Many radio hobbyists monitor the VHF air band and are satisfied with the results using discone or vertical antennas. For local and moderate distances, such antennas will deliver signals well above the noise level. If one has an interest in distant or low altitude aircraft, basic air band antennas are not satisfactory. Weak signal air band reception requires a combination of optimized antennas, low loss feedlines, and mast-mounted filtered preamplification.
Preamplifiers should not be the first choice for air band signal enhancement, because the gain often comes at the sacrifice of bandwidth and dynamic range. At best, a well made filter and low noise preamplifier combination will raise external atmospheric noise over internal receiver noise and provide high gain over a 2 to 3 MHz bandwidth. Filtering should reject out of band signals which could cause intermodulation or desensitization. Strong signals in the passband may still cause desensitization or intermodulation problems in the receiver. At worst, a wideband preamplifier will increase overloading problems and also fail to improve the system noise figure. In short: unless the objective is one fairly narrow range of frequencies with weak signals, avoid the use of preamplifiers. If there is an increase in vehicle ignition noise, lightning crackles, and other kinds of external background noise audible when the antenna is connected to the receiver, the noise figure is good enough.
A better solution is to install a high gain antenna and use the best possible low loss feedline. Offering wide bandwidth and moderate gain, log periodic antennas are a great choice for general air band listening. In addition to high gain, log periodic antennas offer superior front to back ratio and side lobe rejection. Below is a diagram with basic instructions for building an air band log periodic antenna with 9.5 dBi gain. This antenna, fed with high quality coaxial cable, will provide excellent performance for an air band monitoring station. It offers very high gain and directivity from 118 MHz to 136 MHz and is suitable for the most demanding air band monitoring stations.
Note that the LPDA is essentially an array of dipoles, resonant at several frequencies across the design range and selected in such a manner that one dipole is "active" and the others serve as parasitic elements. Each dipole has a specific length shown in the diagram, which is in centimeters from tip to tip. Each element also has a position along the boom, measured as a distance in centimeters from the most rearward element. The most basic LPDA is a series of precisely cut copper or aluminum rods mounted to a wooden boom and fed in alternating phase (criscrossing feedline). Actual log periodic antennas for the VHF air band tend to not use criscrossing feedlines, opting instead to use two parallel booms with alternating dipole elements attached. Electrically, the dipoles are being fed in opposite phases from open wire feedline.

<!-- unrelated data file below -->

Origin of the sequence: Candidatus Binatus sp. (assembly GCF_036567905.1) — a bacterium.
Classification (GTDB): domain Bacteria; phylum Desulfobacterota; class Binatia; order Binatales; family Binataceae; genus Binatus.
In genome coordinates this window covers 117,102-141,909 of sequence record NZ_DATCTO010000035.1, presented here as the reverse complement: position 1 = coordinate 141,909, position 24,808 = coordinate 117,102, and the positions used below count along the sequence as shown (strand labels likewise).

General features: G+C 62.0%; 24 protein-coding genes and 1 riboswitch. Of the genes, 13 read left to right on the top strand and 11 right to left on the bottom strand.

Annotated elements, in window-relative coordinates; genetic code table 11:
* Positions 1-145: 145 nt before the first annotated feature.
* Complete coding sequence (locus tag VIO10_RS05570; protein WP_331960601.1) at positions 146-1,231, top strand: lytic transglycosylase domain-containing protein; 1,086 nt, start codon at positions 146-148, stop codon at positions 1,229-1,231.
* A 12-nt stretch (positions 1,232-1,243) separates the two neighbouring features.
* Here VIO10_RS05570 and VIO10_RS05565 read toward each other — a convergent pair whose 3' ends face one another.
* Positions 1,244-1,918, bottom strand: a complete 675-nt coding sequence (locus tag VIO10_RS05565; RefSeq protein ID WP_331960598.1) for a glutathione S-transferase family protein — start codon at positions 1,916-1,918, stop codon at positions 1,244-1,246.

AIR BAND LOG PERIODIC ANTENNA DESIGN DATA Number of elements (n): 10 Axial Length: 336.32420635098277 cm tao = 0.94, sigma = 0.178 gain = 9.5 dBi ELEMENT LENGTH BOOM POSITION (CM) ----------------------------------------------------------------------------- 01 132.747457 000.0000000 02 124.782610 047.2580959 03 117.295653 091.6807058 04 110.257913 133.4379591 05 103.642438 172.6897771 06 097.423892 209.5864859 07 091.578458 244.2693921 08 086.083750 276.8713239 09 080.918725 307.5171396 10 076.063601 336.3242064
Have a look at this example of a very solidly built antenna built by L. B. Cebik, W4RNL, for the 2 meter amateur radio band. Much of the construction technique seen in the article can be applied to construction of the 10 element air band LPDA antenna. See that a sound construction method is to build two identical metal booms, with alternating left and right (or upper and lower) elements attached to accomplish the proper 180 degree phasing. When the booms are mounted in parallel and with about 1.5 centimeters separation, the antenna appears as a perfect set of phased dipoles and presents a good impedance match for quality feedline. The W4RNL 2 meter antenna uses threaded elements in a "U channel" boom, but that is not entirely necessary. Good srtuctural integrity is possible if the elements are not threaded, but soldered to the boom on both sides of the channel. Do not weld! Welding greatly reduces the strength of the metal, and the antenna will not withstand strong winds or bird perchings.
High gain air band
It is practical to make two identical booms